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THE DRIVER is a cure for the common summer doldrums. Few books make me laugh out loud or take me where I have never been - THE DRIVER does both. George Donato is such a likable protagonist, with all the foibles & self esteem issues we all know so well - but he is also heroic in a variety of ways that society increasingly dismisses. While the author dishes out some very humorous, light fare, the ride’s destination is the seamy underbelly of Hollywood and the proclivities of A-listers and the elite army that serves their special needs. There are no victims here (well, actually one…), just willing participants in a warped system of values and priorities. We meet teachers, aspiring scientists and otherwise ordinary citizens who succomb to the strain of life and grasp the ring of cash that is offered in a bizarre micro-economy. And the stars we worship – we find are unable to pursue conventional intimacy and instead elect “take out.” The escort industry characters we meet seem better off and more well adjusted than the stars they service, quite literally, but D’Alessandro also demonstrates that in their ‘success’ they too are lost and ultimately no better off than the stars above or the average Jose below them. Ultimately, we must rely on George to lead us in the right direction – and it’s clear the author has put much of himself into the character – but even good George can lose his direction. THE DRIVER is very far from a polemic on Hollywood or even the sex trade – it is firstly a comedy. But D’Alessandro smartly probes the gurgling mess of Tinseltown, bringing us close to its darkside – like a themepark ride - without bringing us down. He makes us laugh and smile at the window (a mirror to some) he provides on the human condition, with elements both universal and those peculiar to Hollywood. Bottom line - this seemingly lightweight conveyance is built on a solid chassis, steered by the deft hands of a driver we should all continue to watch. So here's to indy publishing and new voices! The only way to ensure the D'Alessandro's of the world can continue their craft is by stepping up and purchsing their books! Please follow my lead in this regard.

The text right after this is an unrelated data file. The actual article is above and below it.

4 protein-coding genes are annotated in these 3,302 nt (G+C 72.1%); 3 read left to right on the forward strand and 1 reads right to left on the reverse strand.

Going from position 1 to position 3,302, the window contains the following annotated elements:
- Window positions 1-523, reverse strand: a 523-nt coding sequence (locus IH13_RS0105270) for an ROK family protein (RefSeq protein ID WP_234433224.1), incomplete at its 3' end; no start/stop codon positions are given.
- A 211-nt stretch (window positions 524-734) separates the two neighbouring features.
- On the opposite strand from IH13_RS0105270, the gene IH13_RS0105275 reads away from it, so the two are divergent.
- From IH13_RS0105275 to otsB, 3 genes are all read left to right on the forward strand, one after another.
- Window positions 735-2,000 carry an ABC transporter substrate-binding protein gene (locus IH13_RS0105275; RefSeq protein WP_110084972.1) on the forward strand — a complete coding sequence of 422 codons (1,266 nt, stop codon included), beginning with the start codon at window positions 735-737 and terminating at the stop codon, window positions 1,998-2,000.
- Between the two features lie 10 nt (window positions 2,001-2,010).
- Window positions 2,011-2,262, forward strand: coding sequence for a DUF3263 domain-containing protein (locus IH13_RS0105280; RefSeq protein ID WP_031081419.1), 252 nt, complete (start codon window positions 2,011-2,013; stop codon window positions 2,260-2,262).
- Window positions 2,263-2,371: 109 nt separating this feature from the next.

The last thing George Donato should be doing is worrying about the bald spot on the back of his head, but he can’t help it, it still causes him to second guess himself, even when he should be worrying about the other problems in his life, like the fact that his job just might end up killing him. George, or Francis as he goes by quite frequently in the novel, The Driver, by George D’Alessandro, is a tale about a wannabe scriptwriter who gets mixed up in the wrong kind of profession that he knows his mother would be ashamed of. He drives female dancers from one place to another, where they offer their services to men, take their fee, and get on the road again to their next client, with George at the wheel. George wants to quit once he realizes what he has gotten himself into, but he has no money, he’s scared of his new intimidatingly large boss, and he doesn’t want to leave the beautiful girl, Mariani, who is one of the dancers he drives, who he has fallen for. So he continues, driving his yellow caddy, performing his job like he is supposed to, until he and Mariani get themselves mixed up in a messy situation, which ends up leading to murder. Although the subject matter is rather dark, D’Alessandro has a talent for using comedy to relieve the tension in a lot of the scenes that take place in this book. As the protagonist, George’s voice is filtered through self-deprecating quips and interesting observations, which makes the reader warm up to the guy. Not only that, but George has to make many decisions based on what is right, and what is going to help him survive, that causes the reader to think about their own life choices. Since it is made clear that this book is based on D’Alessandro’s life experiences, the visuals and characters presented within its pages are very gritty and real, but sometimes all of the grit blocks out where a little bit more heart could have been beneficial.